In the face of unrelenting international pressure and criticism, Israel is keenly aware that it must seek to develop strategic alliances wherever possible in order to help maintain its very survival.
Israeli Deputy Prime Minister Ehud Olmert no doubt had this harsh reality in mind in December, when, during a visit to New Delhi to announce the establishment of a joint Israel-India economic think tank, he stated, “Israel is looking for a genuine, friendly and open-hearted partnership with India.”
The partnership Olmert spoke of is a natural one. Its genesis lies in the shared vision of a more prosperous, secure future for the Israeli and Indian people. Since first establishing formal diplomatic relations in 1992, both countries have signed a number of defense, economic, and intelligence agreements in an effort to cooperatively address issues of mutual concern such as pan-Islamic extremism and terrorism, territorial sovereignty, and nuclear non-proliferation.
The improved state of Israel-India relations is most apparent in defense cooperation between the two countries. Israel has quickly become India’s second largest defense supplier behind Russia with $2 billion in sales over the past decade. Indeed, the exchange of military hardware and sophisticated battlefield technologies, cooperative ventures in the design and manufacture of military defense systems and the sharing of highly classified intelligence information are at the core of the Israel-India relationship.
In December, an Indian delegation led by Defense Secretary Ajay Vikram Singh visited Israel and met with Israeli Defense Minister Shaul Mofaz to and to explore areas for further cooperation between the two countries. And in early January, Israel Military Industries (IMI) signed an $11.6 million deal with India to jointly manufacture 125 mm tank shells. This, in addition to two previously announced agreements between IMI and the Indian government that would establish five chemical plants in India to develop explosives and a $30-$40 million deal to upgrade rockets for the Indian Army.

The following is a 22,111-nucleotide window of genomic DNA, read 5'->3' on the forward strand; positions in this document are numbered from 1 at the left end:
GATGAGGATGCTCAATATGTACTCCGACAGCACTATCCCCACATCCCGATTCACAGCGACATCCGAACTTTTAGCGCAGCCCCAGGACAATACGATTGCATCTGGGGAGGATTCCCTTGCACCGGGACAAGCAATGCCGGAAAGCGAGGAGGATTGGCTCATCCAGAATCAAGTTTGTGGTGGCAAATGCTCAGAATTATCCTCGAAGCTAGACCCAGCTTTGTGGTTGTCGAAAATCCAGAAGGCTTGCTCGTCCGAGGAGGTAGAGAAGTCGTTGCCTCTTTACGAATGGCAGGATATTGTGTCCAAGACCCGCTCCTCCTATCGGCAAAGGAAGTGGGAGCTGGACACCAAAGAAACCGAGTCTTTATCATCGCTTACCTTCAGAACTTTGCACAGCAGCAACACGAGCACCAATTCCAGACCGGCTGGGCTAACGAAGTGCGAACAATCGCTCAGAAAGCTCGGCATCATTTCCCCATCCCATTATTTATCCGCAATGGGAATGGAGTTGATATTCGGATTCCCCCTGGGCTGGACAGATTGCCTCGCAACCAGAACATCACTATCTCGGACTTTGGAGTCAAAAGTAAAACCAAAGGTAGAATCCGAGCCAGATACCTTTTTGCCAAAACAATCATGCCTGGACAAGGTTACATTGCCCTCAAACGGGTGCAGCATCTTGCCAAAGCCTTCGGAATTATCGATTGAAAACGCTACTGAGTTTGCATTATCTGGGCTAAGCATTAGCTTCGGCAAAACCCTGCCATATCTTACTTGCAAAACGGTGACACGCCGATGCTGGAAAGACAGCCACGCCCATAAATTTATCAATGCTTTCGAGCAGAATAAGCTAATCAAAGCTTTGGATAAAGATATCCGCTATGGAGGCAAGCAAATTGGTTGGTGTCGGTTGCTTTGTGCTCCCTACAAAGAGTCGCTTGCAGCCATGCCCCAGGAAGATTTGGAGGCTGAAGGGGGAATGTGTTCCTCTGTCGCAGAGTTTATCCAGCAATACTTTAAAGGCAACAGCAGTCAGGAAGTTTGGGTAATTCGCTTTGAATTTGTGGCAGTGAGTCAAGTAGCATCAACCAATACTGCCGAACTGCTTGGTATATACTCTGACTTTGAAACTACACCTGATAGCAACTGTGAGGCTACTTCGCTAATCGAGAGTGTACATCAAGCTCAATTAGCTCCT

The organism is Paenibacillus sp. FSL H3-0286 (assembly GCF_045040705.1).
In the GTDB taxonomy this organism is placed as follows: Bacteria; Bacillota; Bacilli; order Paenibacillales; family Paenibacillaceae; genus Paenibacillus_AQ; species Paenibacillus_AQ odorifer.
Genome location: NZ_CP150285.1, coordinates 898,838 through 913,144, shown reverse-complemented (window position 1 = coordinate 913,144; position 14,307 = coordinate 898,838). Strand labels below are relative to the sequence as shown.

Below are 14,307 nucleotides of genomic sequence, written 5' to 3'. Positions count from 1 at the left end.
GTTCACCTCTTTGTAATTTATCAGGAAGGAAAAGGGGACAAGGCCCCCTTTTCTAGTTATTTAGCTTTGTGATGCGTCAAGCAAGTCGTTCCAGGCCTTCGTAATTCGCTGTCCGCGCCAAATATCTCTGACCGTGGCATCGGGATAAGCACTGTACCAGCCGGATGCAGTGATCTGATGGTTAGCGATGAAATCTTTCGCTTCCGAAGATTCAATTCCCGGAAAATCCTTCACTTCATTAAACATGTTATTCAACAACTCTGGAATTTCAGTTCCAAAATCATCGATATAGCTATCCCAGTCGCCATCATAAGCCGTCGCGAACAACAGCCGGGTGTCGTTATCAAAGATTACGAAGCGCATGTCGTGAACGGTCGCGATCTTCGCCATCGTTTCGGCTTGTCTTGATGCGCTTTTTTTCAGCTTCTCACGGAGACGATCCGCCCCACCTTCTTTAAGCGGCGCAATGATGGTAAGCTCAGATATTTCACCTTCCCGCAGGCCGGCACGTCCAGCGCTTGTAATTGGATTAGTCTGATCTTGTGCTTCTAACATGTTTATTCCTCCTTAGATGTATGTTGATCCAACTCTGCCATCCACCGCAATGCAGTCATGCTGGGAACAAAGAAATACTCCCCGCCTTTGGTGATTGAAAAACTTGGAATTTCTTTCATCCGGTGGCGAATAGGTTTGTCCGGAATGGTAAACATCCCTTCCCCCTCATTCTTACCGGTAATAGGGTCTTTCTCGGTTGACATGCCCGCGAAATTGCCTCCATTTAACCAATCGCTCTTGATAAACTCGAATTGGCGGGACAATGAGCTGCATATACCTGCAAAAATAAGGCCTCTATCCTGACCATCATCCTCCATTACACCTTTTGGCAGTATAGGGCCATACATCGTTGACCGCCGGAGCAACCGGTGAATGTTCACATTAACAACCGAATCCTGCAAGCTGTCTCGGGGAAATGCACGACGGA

Israel and India have also agreed to hold joint air force exercises sometime in 2005 that will pit Israel’s American-made F-15 and F-16 fighters against the Indian Air Force’s (IAF) Russian-made Su-30’s. In addition, Israel has agreed to upgrade the IAF’s Chita helicopters, jointly develop the Barak-II ship defense missile and upgrade the Indian Navy’s fleet of Tu-142 maritime reconnaissance planes. Separately, India is currently conducting trials of the Israeli built Lahat anti-tank missile, Crystal Maze laser-guided bombs and Pop-Eye missile.
Furthermore, Israeli Special Forces and intelligence agencies such as the Mossad (foreign operations) and AMAN (Army Intelligence Agency), which are recognized as two of the premier intelligence agencies in the world, are said to have trained Indian troops on counter-insurgency techniques.
The recent flurry of Israel-India defense agreements has angered the weapons-peddling Russians, who are eager to re-secure their Cold War position as a leading purveyor of military hardware and technology to the Middle East and Asia. To achieve this goal, the Russian government has placed intense diplomatic pressure on India, demanding that the country buy more Russian weapons and threatening to supply Muslim neighbor Pakistan with military hardware if they refuse.
On the economic front, Israel and India agreed in December to set up a joint study group to formulate a formal economic partnership plan that could potentially reach $5 billion annually by 2007. “We expect this positive trend to continue as India expands its range of goods and as its appetite for high-tech products grows,” said India’s Commerce Minister, Kamal Nath. A “Statement of Intent” that would establish the “India-Israel Industrial R&D Cooperation Initiative” to provide support for joint R&D projects has also been signed.
Recognizing a unique opportunity for increased economic cooperation, Israeli Employment Minister Ehud Olmert recently called for increased R&D efforts between the two countries to create IT products for the global marketplace, saying, “We need to find a balance between using the innovation of Israeli engineers and the proven skills in software development and implementation of Indian engineers.”